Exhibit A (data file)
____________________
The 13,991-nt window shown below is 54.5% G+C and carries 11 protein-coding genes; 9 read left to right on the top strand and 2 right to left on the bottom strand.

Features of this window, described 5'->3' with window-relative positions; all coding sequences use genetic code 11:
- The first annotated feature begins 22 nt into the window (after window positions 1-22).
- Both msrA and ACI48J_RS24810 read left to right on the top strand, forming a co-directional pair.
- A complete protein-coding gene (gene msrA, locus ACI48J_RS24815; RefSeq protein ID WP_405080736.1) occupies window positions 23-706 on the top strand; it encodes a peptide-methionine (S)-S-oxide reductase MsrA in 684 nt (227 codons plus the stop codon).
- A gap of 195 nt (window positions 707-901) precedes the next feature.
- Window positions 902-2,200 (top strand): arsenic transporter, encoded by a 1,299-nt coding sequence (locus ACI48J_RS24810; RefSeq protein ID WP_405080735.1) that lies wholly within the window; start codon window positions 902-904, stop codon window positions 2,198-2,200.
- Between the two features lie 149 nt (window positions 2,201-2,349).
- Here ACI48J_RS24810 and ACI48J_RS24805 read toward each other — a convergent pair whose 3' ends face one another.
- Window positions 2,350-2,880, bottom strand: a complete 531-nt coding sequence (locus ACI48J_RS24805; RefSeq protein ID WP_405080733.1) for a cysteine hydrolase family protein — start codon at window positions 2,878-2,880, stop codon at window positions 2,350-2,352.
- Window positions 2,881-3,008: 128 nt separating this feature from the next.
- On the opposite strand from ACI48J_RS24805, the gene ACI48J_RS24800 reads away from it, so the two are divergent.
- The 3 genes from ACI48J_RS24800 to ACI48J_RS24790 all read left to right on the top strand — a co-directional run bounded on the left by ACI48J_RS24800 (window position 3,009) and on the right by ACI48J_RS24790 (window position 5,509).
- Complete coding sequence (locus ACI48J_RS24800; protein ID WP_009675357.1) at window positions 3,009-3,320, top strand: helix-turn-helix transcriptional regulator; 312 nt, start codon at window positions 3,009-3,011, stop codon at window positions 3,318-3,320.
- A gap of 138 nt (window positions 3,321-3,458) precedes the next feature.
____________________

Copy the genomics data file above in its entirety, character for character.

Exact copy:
The 13,991-nt window shown below is 54.5% G+C and carries 11 protein-coding genes; 9 read left to right on the top strand and 2 right to left on the bottom strand.

Features of this window, described 5'->3' with window-relative positions; all coding sequences use genetic code 11:
- The first annotated feature begins 22 nt into the window (after window positions 1-22).
- Both msrA and ACI48J_RS24810 read left to right on the top strand, forming a co-directional pair.
- A complete protein-coding gene (gene msrA, locus ACI48J_RS24815; RefSeq protein ID WP_405080736.1) occupies window positions 23-706 on the top strand; it encodes a peptide-methionine (S)-S-oxide reductase MsrA in 684 nt (227 codons plus the stop codon).
- A gap of 195 nt (window positions 707-901) precedes the next feature.
- Window positions 902-2,200 (top strand): arsenic transporter, encoded by a 1,299-nt coding sequence (locus ACI48J_RS24810; RefSeq protein ID WP_405080735.1) that lies wholly within the window; start codon window positions 902-904, stop codon window positions 2,198-2,200.
- Between the two features lie 149 nt (window positions 2,201-2,349).
- Here ACI48J_RS24810 and ACI48J_RS24805 read toward each other — a convergent pair whose 3' ends face one another.
- Window positions 2,350-2,880, bottom strand: a complete 531-nt coding sequence (locus ACI48J_RS24805; RefSeq protein ID WP_405080733.1) for a cysteine hydrolase family protein — start codon at window positions 2,878-2,880, stop codon at window positions 2,350-2,352.
- Window positions 2,881-3,008: 128 nt separating this feature from the next.
- On the opposite strand from ACI48J_RS24805, the gene ACI48J_RS24800 reads away from it, so the two are divergent.
- The 3 genes from ACI48J_RS24800 to ACI48J_RS24790 all read left to right on the top strand — a co-directional run bounded on the left by ACI48J_RS24800 (window position 3,009) and on the right by ACI48J_RS24790 (window position 5,509).
- Complete coding sequence (locus ACI48J_RS24800; protein ID WP_009675357.1) at window positions 3,009-3,320, top strand: helix-turn-helix transcriptional regulator; 312 nt, start codon at window positions 3,009-3,011, stop codon at window positions 3,318-3,320.
- A gap of 138 nt (window positions 3,321-3,458) precedes the next feature.